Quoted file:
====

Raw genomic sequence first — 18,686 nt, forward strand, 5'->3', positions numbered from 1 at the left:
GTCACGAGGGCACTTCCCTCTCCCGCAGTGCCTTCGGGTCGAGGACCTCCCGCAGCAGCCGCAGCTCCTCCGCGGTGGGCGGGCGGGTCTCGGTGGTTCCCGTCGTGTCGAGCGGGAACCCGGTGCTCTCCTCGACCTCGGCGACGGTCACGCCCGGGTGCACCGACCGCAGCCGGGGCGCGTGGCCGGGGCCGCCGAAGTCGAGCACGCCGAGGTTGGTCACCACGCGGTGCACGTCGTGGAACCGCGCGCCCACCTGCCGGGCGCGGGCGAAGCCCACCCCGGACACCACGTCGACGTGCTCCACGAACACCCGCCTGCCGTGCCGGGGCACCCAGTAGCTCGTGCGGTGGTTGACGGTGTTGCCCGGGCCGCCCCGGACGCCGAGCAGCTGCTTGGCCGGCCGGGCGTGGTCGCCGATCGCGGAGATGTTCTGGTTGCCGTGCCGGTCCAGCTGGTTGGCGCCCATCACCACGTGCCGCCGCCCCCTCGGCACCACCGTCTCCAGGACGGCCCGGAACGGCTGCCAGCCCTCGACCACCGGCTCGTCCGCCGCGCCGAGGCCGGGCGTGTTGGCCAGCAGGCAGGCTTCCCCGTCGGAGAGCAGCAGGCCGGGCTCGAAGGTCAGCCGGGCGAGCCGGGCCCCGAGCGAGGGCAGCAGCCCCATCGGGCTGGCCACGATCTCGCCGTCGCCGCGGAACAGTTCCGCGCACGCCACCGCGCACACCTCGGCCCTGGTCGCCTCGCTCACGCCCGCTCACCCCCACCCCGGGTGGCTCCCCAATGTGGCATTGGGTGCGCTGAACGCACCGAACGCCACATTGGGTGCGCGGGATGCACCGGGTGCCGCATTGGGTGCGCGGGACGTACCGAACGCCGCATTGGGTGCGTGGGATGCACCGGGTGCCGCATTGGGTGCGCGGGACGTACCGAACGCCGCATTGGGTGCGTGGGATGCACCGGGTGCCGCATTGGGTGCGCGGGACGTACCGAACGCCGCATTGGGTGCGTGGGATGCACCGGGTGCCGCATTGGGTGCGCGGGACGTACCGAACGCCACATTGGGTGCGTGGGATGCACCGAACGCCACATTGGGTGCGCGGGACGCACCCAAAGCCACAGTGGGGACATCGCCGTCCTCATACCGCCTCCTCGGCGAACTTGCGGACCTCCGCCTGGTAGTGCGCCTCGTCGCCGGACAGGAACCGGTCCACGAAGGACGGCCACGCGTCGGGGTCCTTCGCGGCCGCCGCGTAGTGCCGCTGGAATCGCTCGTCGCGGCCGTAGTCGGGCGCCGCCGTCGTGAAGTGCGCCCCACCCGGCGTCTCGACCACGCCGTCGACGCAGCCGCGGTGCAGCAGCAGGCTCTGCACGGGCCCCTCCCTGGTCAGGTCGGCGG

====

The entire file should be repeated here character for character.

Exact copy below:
Raw genomic sequence first — 18,686 nt, forward strand, 5'->3', positions numbered from 1 at the left:
GTCACGAGGGCACTTCCCTCTCCCGCAGTGCCTTCGGGTCGAGGACCTCCCGCAGCAGCCGCAGCTCCTCCGCGGTGGGCGGGCGGGTCTCGGTGGTTCCCGTCGTGTCGAGCGGGAACCCGGTGCTCTCCTCGACCTCGGCGACGGTCACGCCCGGGTGCACCGACCGCAGCCGGGGCGCGTGGCCGGGGCCGCCGAAGTCGAGCACGCCGAGGTTGGTCACCACGCGGTGCACGTCGTGGAACCGCGCGCCCACCTGCCGGGCGCGGGCGAAGCCCACCCCGGACACCACGTCGACGTGCTCCACGAACACCCGCCTGCCGTGCCGGGGCACCCAGTAGCTCGTGCGGTGGTTGACGGTGTTGCCCGGGCCGCCCCGGACGCCGAGCAGCTGCTTGGCCGGCCGGGCGTGGTCGCCGATCGCGGAGATGTTCTGGTTGCCGTGCCGGTCCAGCTGGTTGGCGCCCATCACCACGTGCCGCCGCCCCCTCGGCACCACCGTCTCCAGGACGGCCCGGAACGGCTGCCAGCCCTCGACCACCGGCTCGTCCGCCGCGCCGAGGCCGGGCGTGTTGGCCAGCAGGCAGGCTTCCCCGTCGGAGAGCAGCAGGCCGGGCTCGAAGGTCAGCCGGGCGAGCCGGGCCCCGAGCGAGGGCAGCAGCCCCATCGGGCTGGCCACGATCTCGCCGTCGCCGCGGAACAGTTCCGCGCACGCCACCGCGCACACCTCGGCCCTGGTCGCCTCGCTCACGCCCGCTCACCCCCACCCCGGGTGGCTCCCCAATGTGGCATTGGGTGCGCTGAACGCACCGAACGCCACATTGGGTGCGCGGGATGCACCGGGTGCCGCATTGGGTGCGCGGGACGTACCGAACGCCGCATTGGGTGCGTGGGATGCACCGGGTGCCGCATTGGGTGCGCGGGACGTACCGAACGCCGCATTGGGTGCGTGGGATGCACCGGGTGCCGCATTGGGTGCGCGGGACGTACCGAACGCCGCATTGGGTGCGTGGGATGCACCGGGTGCCGCATTGGGTGCGCGGGACGTACCGAACGCCACATTGGGTGCGTGGGATGCACCGAACGCCACATTGGGTGCGCGGGACGCACCCAAAGCCACAGTGGGGACATCGCCGTCCTCATACCGCCTCCTCGGCGAACTTGCGGACCTCCGCCTGGTAGTGCGCCTCGTCGCCGGACAGGAACCGGTCCACGAAGGACGGCCACGCGTCGGGGTCCTTCGCGGCCGCCGCGTAGTGCCGCTGGAATCGCTCGTCGCGGCCGTAGTCGGGCGCCGCCGTCGTGAAGTGCGCCCCACCCGGCGTCTCGACCACGCCGTCGACGCAGCCGCGGTGCAGCAGCAGGCTCTGCACGGGCCCCTCCCTGGTCAGGTCGGCGG